Sherlock Holmes' £130M Original Home Linked To Shady Former Soviet Wealth
A commercial and residential block which was the original site of the fictional house of Sherlock Holmes is likely owned by members of the family of the president of Kazakhstan, a country with high levels of corruption.
Corporate filings and documents that were part of the Panama Papers leak show that the £130M block at 215-237 Baker St. is likely to be at least part owned by family members of Kazakhstan’s president, Nursultan Nazarbayev, according to Quartz.
The block contains offices, apartments and retail units, and is one of the largest commercial assets in London to have been explicitly linked to potential money laundering. It was previously cited by David Cameron as likely to have ties to illicit wealth, but the ultimate ownership was not revealed.
Transparency International estimates that around £4.2B of London real estate is owned by people whose wealth comes from suspicious sources, but the majority of this is residential.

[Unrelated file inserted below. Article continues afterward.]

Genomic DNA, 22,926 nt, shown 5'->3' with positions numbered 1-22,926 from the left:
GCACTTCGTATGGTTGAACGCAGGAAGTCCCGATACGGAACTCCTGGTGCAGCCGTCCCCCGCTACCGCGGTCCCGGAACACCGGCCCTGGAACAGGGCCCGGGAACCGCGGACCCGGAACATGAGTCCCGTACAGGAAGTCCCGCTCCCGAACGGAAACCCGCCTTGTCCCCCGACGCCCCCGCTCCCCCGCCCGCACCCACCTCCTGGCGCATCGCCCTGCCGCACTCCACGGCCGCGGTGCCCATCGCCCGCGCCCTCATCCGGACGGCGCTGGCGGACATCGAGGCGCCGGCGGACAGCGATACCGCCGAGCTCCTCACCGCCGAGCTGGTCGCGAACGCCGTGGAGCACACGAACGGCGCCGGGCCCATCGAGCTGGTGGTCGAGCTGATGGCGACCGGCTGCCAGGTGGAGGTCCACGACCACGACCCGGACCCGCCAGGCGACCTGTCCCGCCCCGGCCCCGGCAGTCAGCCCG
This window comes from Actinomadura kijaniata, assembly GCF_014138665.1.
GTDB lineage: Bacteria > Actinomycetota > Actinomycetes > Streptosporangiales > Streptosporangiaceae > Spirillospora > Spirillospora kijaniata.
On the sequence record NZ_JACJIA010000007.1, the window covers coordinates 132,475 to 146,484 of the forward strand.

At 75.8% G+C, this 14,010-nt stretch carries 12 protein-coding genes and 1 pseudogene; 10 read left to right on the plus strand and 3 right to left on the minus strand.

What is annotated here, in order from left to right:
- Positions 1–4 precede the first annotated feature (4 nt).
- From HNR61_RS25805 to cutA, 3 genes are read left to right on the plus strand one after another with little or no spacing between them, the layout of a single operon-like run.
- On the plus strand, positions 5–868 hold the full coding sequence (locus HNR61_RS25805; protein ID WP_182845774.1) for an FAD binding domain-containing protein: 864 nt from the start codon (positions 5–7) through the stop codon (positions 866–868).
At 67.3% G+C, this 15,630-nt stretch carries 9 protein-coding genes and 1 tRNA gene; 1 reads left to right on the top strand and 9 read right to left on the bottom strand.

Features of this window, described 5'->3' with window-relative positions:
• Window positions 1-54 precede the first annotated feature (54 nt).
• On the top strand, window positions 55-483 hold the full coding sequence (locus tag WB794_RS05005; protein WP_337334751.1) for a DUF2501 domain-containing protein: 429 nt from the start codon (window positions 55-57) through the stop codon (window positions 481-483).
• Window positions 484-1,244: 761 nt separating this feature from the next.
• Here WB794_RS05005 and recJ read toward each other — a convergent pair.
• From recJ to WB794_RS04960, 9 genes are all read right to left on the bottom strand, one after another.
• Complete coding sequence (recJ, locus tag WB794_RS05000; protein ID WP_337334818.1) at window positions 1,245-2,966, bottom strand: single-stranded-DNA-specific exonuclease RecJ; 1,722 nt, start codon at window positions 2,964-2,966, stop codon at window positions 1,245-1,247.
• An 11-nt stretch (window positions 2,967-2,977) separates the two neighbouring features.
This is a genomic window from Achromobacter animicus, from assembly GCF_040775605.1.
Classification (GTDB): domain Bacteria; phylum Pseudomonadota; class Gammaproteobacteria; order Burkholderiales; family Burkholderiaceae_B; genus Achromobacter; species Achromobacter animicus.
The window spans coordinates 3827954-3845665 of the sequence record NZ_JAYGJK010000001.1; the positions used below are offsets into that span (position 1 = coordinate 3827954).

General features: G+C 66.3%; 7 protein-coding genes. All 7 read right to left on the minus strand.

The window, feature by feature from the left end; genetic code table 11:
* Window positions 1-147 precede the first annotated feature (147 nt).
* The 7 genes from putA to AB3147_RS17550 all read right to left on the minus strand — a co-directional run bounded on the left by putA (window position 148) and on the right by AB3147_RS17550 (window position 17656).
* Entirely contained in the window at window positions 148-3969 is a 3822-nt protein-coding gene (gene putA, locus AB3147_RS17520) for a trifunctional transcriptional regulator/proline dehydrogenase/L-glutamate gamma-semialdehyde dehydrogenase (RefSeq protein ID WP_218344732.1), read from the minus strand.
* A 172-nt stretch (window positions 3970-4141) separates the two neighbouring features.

Quartz points out that the Kazakh ruling family have not been accused of any specific illegal activity and that there is no evidence to suggest the building was bought with illegal gains.
But the source of the family’s wealth has long been questioned — they are among the wealthiest people in the country, according to Forbes, with wealth running into the hundreds of millions of dollars, despite mostly holding government jobs.
The building was previously the headquarters of building society Abbey National, and was redeveloped into a mixed-use block in 2007.
The Sherlock Holmes Museum and the famous door now marking 221B Baker St. is just down the street from the building.